The take away: it can happen to anyone. Who protects the elderly, not only from physical abuse but from financial abuse. Who protects an old person who has no children and whose distant relatives have been prevented from visiting him or her? Does our current legal structure suffice?

According to the American Psychological Association, over 2 million older Americans are victims of physical, psychological, or other forms of abuse and neglect every year. Further, for every case of elder abuse and neglect that is reported to authorities, experts believe there may be as many as five cases that have not been reported.

Andrew Wolfe writing for the Nashua Telegraph:

NASHUA – A daughter of the late developer Samuel Tamposi will appeal a judge’s decision that cut her out of the family fortune and left her with millions of dollars in debt to the family trust, probate court records show.

Last month, Elizabeth “Betty” Tamposi, 55, of Gilford, lost a long, high-stakes battle with her brothers, Samuel Jr. and Stephen Tamposi, for control of her share of their family’s fortune.

Hillsborough County Probate Court Judge Gary Cassavecchia concluded that Betty Tamposi had violated the “no contest” clause of her father’s trust and would thus be disinherited. Rather than gain control of her share, Betty Tamposi could lose everything.

In addition, Cassavecchia ruled that she must pay back all the money she has received over the last two years, since she first filed the suit, and pay her brothers’ legal bills, which by their reckoning exceed $2 million.

Betty Tamposi and her lawyer, Michael Weisman, of Boston, had asked the judge to reconsider his rulings, but they withdrew their request on Aug. 31, court records show. On Sept. 17, one day before the 30-day deadline, they filed notice that they will appeal his decisions before the state Supreme Court.

It isn’t clear exactly how many millions of dollars Betty Tamposi would owe under Cassavecchia’s order – the figure could be $17 million or more – and neither side would comment on whether any post-trial settlement negotiations were under way.

Betty Tamposi declined to comment on the case by e-mail, writing that while the court case is public, “I view this as a private matter among my family.”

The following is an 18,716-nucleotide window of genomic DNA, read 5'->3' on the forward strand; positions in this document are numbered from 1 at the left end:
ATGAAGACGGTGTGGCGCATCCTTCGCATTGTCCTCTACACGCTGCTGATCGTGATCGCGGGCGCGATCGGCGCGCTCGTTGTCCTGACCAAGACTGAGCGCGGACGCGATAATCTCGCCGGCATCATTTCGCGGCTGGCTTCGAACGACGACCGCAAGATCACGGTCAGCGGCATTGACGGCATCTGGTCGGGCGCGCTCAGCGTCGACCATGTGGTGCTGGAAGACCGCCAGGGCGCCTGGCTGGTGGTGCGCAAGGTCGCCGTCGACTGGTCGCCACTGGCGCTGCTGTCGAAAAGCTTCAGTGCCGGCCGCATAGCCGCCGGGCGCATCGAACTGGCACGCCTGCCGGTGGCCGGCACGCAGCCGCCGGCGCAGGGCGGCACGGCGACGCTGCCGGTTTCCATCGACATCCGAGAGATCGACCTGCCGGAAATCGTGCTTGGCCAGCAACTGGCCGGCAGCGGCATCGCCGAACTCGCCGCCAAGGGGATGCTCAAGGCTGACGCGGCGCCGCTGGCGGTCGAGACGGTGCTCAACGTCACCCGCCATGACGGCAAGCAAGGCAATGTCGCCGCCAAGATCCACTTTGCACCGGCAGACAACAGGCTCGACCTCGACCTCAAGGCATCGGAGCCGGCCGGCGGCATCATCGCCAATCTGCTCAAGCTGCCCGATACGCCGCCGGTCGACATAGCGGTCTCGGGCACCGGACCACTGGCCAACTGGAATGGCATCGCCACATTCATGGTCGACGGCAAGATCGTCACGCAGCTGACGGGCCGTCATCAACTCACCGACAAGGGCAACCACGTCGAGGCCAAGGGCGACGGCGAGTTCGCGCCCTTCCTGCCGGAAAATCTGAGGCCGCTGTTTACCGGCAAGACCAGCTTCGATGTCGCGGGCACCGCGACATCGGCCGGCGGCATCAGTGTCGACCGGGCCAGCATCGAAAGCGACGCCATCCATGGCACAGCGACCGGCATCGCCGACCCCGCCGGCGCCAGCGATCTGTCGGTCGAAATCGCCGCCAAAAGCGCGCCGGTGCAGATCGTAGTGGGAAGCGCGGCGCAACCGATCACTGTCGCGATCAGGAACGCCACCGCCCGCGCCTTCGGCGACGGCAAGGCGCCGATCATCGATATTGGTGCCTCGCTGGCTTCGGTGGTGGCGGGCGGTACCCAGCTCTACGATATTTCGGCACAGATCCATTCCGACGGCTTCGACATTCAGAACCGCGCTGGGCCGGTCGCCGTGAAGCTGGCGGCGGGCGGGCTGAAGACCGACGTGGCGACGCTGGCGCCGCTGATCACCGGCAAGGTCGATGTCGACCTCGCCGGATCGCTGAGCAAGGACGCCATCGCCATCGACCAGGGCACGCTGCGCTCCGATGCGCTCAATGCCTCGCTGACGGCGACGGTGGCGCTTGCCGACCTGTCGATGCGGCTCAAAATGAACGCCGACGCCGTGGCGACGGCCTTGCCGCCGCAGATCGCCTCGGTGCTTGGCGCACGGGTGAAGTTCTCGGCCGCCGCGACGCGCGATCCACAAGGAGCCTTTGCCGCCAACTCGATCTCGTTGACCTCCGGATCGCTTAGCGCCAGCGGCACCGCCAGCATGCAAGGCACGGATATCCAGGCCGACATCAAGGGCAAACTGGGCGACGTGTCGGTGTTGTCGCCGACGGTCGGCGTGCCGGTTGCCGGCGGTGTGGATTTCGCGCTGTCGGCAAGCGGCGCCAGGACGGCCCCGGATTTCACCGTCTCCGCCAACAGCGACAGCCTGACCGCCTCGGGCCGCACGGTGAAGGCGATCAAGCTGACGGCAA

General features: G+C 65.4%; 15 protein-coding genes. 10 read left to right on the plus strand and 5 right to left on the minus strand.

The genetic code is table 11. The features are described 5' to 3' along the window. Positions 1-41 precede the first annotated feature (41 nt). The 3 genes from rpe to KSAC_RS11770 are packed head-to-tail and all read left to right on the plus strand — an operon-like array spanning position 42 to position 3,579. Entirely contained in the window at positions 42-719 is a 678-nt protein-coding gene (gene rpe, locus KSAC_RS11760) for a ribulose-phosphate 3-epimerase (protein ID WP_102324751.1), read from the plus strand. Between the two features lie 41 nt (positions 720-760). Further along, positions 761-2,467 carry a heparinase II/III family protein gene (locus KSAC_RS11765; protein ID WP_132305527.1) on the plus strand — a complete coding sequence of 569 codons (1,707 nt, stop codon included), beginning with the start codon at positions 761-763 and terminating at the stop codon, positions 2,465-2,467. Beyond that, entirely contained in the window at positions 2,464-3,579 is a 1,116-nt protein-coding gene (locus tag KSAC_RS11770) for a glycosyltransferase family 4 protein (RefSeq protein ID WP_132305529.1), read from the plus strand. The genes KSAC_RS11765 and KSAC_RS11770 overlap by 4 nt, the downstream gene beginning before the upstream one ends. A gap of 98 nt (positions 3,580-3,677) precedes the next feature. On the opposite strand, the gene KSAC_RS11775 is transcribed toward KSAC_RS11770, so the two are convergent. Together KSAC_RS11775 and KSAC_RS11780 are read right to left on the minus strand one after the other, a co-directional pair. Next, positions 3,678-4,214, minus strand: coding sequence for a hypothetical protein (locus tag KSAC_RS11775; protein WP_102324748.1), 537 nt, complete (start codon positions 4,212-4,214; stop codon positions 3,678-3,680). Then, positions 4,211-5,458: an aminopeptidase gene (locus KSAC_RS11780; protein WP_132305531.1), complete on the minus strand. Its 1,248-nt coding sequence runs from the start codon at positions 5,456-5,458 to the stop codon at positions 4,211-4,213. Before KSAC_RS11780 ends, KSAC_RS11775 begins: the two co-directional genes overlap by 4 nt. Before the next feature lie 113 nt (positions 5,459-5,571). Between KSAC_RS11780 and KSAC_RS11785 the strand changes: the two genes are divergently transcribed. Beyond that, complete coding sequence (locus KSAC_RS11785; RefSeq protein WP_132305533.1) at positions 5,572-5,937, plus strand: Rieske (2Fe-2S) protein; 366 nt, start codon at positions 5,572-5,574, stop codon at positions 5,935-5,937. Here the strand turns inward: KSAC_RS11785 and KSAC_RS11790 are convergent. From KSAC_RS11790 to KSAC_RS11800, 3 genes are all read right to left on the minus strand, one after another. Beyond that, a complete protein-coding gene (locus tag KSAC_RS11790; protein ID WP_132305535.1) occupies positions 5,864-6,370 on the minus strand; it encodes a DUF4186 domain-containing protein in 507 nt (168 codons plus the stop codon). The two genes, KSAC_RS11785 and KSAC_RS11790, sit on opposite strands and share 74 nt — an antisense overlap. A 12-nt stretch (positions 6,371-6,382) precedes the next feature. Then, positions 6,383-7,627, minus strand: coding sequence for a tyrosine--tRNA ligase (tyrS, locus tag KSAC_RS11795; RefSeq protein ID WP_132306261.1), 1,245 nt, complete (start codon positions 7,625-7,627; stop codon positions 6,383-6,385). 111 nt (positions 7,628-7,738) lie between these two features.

Andie Schwartz wrote an excellent article for Trusts and Estates analyzing the case.  It is entitled "Cementing Family Bonds."  Read it here.

Schwartz writes:  "As an expert witness for Betty, John Langbein, a professor at Yale Law School testified that the investment directors ‘have a continuing duty to diversify trust assets to afford sufficient liquidity to meet the … distribution requests of the trustee.’ He stated also that it wouldn’t benefit the beneficiaries to hold assets that were illiquid or undiversified. "

"The court held that in bringing and prosecuting the litigation, Betty acted in bad faith. Because she challenged the investment directors’ role and specific investments—both of which were expressly provided in the trust document as well as through Sam, Sr.’s intent—her lawsuit was a challenge to the trust provisions. "

The court’s 54 page opinion: Shelton, Tamposi v. Tamposi, Jr. & Tamposi, 316-2007-EQ-0219 (August 2010).

Death of Female Partner Puts Cozen Firm in Center of Same-Sex Marriage Comity Case

Law partner in Philadelphia firm dies and her parents and wife to whom she was legally married in Toronto in 2006 fight over her profit-sharing account.

See Martha Neil’s article in the ABA Journal online:  Death of Female Partner Puts Cozen Firm in Center of Same-Sex Marriage Comity Case

See Gina Passarella;s article in New York Law Journal:  Fight Brewing Over Dead BigLaw Partner’s Benefits

COMITY – definition

Courtesy; respect; a disposition to perform some official act out of goodwill and tradition rather than obligation or law. The acceptance or adoption of decisions or laws by a court of another jurisdiction, either foreign or domestic, based on public policy rather than legal mandate.

In comity, an act is performed to promote uniformity, limit litigation, and, most important, to show courtesy and respect for other court decisions. It is not to be confused with full faith and credit, the constitutional provision that various states within the United States must recognize the laws, acts, and decisions of sister states.

Comity of nations is a recognition of fundamental legal concepts that nations share. It stems from mutual convenience as well as respect and is essential to the success of international relations. This body of rules does not form part of International Law; however, it is important for public policy reasons.